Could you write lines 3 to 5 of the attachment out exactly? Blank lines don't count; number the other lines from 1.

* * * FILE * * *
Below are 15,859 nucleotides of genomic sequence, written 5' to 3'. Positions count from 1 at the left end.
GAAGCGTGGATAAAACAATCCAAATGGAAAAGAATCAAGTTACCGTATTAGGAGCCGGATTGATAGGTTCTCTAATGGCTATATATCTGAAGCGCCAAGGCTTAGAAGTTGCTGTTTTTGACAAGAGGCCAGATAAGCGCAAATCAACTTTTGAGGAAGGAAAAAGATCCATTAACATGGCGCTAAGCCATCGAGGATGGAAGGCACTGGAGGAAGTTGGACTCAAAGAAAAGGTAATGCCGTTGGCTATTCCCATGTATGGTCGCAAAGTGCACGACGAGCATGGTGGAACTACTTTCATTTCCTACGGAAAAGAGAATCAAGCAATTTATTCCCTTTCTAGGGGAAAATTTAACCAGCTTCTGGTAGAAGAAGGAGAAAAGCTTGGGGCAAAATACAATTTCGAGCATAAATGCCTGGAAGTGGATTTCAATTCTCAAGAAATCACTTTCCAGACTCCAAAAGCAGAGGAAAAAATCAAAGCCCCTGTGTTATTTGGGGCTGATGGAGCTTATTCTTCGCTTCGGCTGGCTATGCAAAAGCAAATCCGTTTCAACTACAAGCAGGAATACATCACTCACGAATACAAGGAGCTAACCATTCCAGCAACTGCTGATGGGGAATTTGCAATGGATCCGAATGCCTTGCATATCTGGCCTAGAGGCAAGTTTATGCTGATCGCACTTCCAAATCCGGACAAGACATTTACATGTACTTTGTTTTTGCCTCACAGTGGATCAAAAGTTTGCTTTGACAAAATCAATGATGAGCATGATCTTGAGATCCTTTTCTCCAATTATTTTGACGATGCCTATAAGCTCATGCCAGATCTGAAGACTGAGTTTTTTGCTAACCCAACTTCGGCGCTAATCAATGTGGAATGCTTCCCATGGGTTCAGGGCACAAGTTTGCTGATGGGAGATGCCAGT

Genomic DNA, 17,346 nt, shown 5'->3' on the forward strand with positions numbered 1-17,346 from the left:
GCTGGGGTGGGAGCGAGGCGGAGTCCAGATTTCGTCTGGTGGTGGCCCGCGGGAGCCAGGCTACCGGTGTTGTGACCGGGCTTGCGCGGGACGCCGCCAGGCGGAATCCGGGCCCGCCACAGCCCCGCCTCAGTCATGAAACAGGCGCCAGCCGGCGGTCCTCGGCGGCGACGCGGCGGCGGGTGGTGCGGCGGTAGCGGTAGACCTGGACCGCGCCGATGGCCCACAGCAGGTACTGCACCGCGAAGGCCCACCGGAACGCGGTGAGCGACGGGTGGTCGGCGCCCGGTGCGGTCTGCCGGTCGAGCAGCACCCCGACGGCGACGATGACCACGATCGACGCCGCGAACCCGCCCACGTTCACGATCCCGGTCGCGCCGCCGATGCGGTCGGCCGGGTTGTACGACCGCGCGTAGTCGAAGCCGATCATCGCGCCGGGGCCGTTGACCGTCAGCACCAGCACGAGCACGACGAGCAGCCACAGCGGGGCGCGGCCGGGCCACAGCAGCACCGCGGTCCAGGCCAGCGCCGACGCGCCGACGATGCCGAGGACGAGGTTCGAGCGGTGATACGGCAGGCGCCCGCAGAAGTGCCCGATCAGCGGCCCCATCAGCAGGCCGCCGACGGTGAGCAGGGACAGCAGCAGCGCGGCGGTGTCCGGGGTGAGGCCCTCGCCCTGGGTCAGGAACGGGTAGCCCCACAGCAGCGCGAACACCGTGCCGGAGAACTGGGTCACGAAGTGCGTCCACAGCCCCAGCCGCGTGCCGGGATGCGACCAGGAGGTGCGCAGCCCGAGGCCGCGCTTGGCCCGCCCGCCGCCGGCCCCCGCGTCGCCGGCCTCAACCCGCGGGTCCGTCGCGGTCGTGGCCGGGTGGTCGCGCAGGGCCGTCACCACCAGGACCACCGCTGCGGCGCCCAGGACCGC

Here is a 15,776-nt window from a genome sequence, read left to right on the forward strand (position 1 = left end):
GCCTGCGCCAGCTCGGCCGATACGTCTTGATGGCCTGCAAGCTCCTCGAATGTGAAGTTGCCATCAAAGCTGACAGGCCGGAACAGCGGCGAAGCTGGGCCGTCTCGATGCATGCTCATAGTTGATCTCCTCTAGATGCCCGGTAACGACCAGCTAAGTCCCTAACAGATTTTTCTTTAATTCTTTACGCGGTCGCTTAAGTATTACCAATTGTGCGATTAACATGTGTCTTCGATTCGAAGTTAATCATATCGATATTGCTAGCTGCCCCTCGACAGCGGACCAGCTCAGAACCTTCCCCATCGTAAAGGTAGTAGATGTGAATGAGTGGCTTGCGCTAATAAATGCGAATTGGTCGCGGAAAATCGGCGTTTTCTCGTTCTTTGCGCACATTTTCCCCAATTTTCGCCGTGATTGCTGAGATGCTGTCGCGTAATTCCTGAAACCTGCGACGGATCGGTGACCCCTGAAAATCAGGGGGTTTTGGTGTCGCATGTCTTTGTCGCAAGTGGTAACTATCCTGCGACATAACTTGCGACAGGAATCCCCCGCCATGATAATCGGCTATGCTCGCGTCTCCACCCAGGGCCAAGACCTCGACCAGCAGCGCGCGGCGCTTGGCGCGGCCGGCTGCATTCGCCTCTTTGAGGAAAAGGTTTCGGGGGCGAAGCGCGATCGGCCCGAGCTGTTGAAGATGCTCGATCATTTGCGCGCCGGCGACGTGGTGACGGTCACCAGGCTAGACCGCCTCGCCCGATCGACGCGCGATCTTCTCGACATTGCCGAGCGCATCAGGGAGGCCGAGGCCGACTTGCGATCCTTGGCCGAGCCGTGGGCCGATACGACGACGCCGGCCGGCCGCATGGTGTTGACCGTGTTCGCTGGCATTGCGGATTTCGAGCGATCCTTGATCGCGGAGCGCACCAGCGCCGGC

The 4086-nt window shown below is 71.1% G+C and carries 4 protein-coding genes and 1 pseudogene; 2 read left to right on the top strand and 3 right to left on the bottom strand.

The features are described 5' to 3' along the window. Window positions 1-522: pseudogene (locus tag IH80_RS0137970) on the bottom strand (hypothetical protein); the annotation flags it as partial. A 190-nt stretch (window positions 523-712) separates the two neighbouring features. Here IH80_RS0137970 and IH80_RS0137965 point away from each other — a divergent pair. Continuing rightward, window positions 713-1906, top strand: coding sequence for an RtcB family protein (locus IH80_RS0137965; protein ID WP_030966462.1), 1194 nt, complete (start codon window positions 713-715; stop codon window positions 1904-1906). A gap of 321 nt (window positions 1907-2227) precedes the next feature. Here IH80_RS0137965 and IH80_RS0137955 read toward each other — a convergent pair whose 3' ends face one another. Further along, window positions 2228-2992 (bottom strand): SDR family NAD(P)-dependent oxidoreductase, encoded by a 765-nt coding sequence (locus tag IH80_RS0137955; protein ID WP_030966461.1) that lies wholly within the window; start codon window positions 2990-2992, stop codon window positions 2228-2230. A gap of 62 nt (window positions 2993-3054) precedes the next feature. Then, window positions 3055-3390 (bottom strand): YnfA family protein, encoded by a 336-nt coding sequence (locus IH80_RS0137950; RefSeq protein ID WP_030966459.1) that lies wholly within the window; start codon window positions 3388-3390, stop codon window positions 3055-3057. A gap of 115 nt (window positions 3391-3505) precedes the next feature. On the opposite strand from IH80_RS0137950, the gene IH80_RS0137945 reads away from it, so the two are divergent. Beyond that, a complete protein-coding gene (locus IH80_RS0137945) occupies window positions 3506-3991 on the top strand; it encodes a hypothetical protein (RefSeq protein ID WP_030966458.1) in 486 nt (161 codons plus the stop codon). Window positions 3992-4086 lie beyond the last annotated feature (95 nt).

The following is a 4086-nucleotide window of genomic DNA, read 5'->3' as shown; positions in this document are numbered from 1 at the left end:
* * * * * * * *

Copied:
Genomic DNA, 17,346 nt, shown 5'->3' on the forward strand with positions numbered 1-17,346 from the left:
GCTGGGGTGGGAGCGAGGCGGAGTCCAGATTTCGTCTGGTGGTGGCCCGCGGGAGCCAGGCTACCGGTGTTGTGACCGGGCTTGCGCGGGACGCCGCCAGGCGGAATCCGGGCCCGCCACAGCCCCGCCTCAGTCATGAAACAGGCGCCAGCCGGCGGTCCTCGGCGGCGACGCGGCGGCGGGTGGTGCGGCGGTAGCGGTAGACCTGGACCGCGCCGATGGCCCACAGCAGGTACTGCACCGCGAAGGCCCACCGGAACGCGGTGAGCGACGGGTGGTCGGCGCCCGGTGCGGTCTGCCGGTCGAGCAGCACCCCGACGGCGACGATGACCACGATCGACGCCGCGAACCCGCCCACGTTCACGATCCCGGTCGCGCCGCCGATGCGGTCGGCCGGGTTGTACGACCGCGCGTAGTCGAAGCCGATCATCGCGCCGGGGCCGTTGACCGTCAGCACCAGCACGAGCACGACGAGCAGCCACAGCGGGGCGCGGCCGGGCCACAGCAGCACCGCGGTCCAGGCCAGCGCCGACGCGCCGACGATGCCGAGGACGAGGTTCGAGCGGTGATACGGCAGGCGCCCGCAGAAGTGCCCGATCAGCGGCCCCATCAGCAGGCCGCCGACGGTGAGCAGGGACAGCAGCAGCGCGGCGGTGTCCGGGGTGAGGCCCTCGCCCTGGGTCAGGAACGGGTAGCCCCACAGCAGCGCGAACACCGTGCCGGAGAACTGGGTCACGAAGTGCGTCCACAGCCCCAGCCGCGTGCCGGGATGCGACCAGGAGGTGCGCAGCCCGAGGCCGCGCTTGGCCCGCCCGCCGCCGGCCCCCGCGTCGCCGGCCTCAACCCGCGGGTCCGTCGCGGTCGTGGCCGGGTGGTCGCGCAGGGCCGTCACCACCAGGACCACCGCTGCGGCGCCCAGGACCGC

Here is a 15,776-nt window from a genome sequence, read left to right on the forward strand (position 1 = left end):